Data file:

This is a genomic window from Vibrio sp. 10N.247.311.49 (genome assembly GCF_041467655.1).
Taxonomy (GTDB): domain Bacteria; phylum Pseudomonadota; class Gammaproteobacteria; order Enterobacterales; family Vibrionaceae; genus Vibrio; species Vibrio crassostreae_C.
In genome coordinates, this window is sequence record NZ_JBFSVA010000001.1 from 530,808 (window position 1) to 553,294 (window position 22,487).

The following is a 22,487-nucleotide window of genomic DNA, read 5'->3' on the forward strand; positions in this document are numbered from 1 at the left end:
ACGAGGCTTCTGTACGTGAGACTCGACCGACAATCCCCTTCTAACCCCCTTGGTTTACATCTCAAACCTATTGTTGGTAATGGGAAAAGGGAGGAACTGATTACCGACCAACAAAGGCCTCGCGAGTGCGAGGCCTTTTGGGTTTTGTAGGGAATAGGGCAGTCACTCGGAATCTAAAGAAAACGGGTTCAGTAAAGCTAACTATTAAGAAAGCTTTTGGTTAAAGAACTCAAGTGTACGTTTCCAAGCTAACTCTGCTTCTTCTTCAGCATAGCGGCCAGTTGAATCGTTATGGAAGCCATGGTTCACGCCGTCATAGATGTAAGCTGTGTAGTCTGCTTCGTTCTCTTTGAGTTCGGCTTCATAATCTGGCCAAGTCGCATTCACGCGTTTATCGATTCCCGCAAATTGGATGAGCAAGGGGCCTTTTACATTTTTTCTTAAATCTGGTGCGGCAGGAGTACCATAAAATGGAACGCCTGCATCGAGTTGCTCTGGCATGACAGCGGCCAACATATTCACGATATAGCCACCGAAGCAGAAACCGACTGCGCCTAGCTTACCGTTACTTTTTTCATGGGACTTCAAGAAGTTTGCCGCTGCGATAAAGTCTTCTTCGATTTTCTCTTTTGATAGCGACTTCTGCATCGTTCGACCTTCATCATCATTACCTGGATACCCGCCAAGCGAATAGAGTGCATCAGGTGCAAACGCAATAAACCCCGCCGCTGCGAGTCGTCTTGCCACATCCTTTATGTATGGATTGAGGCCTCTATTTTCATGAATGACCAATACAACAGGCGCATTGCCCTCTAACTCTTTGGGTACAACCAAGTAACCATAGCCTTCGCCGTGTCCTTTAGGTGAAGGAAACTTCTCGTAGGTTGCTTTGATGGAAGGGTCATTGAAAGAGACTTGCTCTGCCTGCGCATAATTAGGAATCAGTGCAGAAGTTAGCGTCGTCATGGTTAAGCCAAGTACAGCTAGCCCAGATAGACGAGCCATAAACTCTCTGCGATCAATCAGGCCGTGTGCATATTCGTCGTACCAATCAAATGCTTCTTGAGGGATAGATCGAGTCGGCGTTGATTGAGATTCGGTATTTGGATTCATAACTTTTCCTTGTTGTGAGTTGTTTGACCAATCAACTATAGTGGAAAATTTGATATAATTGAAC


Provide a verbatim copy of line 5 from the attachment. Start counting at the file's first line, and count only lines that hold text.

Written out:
ACGAGGCTTCTGTACGTGAGACTCGACCGACAATCCCCTTCTAACCCCCTTGGTTTACATCTCAAACCTATTGTTGGTAATGGGAAAAGGGAGGAACTGATTACCGACCAACAAAGGCCTCGCGAGTGCGAGGCCTTTTGGGTTTTGTAGGGAATAGGGCAGTCACTCGGAATCTAAAGAAAACGGGTTCAGTAAAGCTAACTATTAAGAAAGCTTTTGGTTAAAGAACTCAAGTGTACGTTTCCAAGCTAACTCTGCTTCTTCTTCAGCATAGCGGCCAGTTGAATCGTTATGGAAGCCATGGTTCACGCCGTCATAGATGTAAGCTGTGTAGTCTGCTTCGTTCTCTTTGAGTTCGGCTTCATAATCTGGCCAAGTCGCATTCACGCGTTTATCGATTCCCGCAAATTGGATGAGCAAGGGGCCTTTTACATTTTTTCTTAAATCTGGTGCGGCAGGAGTACCATAAAATGGAACGCCTGCATCGAGTTGCTCTGGCATGACAGCGGCCAACATATTCACGATATAGCCACCGAAGCAGAAACCGACTGCGCCTAGCTTACCGTTACTTTTTTCATGGGACTTCAAGAAGTTTGCCGCTGCGATAAAGTCTTCTTCGATTTTCTCTTTTGATAGCGACTTCTGCATCGTTCGACCTTCATCATCATTACCTGGATACCCGCCAAGCGAATAGAGTGCATCAGGTGCAAACGCAATAAACCCCGCCGCTGCGAGTCGTCTTGCCACATCCTTTATGTATGGATTGAGGCCTCTATTTTCATGAATGACCAATACAACAGGCGCATTGCCCTCTAACTCTTTGGGTACAACCAAGTAACCATAGCCTTCGCCGTGTCCTTTAGGTGAAGGAAACTTCTCGTAGGTTGCTTTGATGGAAGGGTCATTGAAAGAGACTTGCTCTGCCTGCGCATAATTAGGAATCAGTGCAGAAGTTAGCGTCGTCATGGTTAAGCCAAGTACAGCTAGCCCAGATAGACGAGCCATAAACTCTCTGCGATCAATCAGGCCGTGTGCATATTCGTCGTACCAATCAAATGCTTCTTGAGGGATAGATCGAGTCGGCGTTGATTGAGATTCGGTATTTGGATTCATAACTTTTCCTTGTTGTGAGTTGTTTGACCAATCAACTATAGTGGAAAATTTGATATAATTGAAC